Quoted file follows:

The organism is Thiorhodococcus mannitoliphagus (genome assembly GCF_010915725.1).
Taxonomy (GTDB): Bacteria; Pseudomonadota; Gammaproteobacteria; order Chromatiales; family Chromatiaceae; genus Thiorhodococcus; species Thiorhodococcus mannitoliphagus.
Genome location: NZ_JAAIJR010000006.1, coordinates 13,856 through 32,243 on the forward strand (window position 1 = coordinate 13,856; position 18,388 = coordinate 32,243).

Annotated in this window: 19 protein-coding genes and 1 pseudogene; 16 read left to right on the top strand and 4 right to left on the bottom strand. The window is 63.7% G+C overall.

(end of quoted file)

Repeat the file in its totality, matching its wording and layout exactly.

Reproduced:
The organism is Thiorhodococcus mannitoliphagus (genome assembly GCF_010915725.1).
Taxonomy (GTDB): Bacteria; Pseudomonadota; Gammaproteobacteria; order Chromatiales; family Chromatiaceae; genus Thiorhodococcus; species Thiorhodococcus mannitoliphagus.
Genome location: NZ_JAAIJR010000006.1, coordinates 13,856 through 32,243 on the forward strand (window position 1 = coordinate 13,856; position 18,388 = coordinate 32,243).

Annotated in this window: 19 protein-coding genes and 1 pseudogene; 16 read left to right on the top strand and 4 right to left on the bottom strand. The window is 63.7% G+C overall.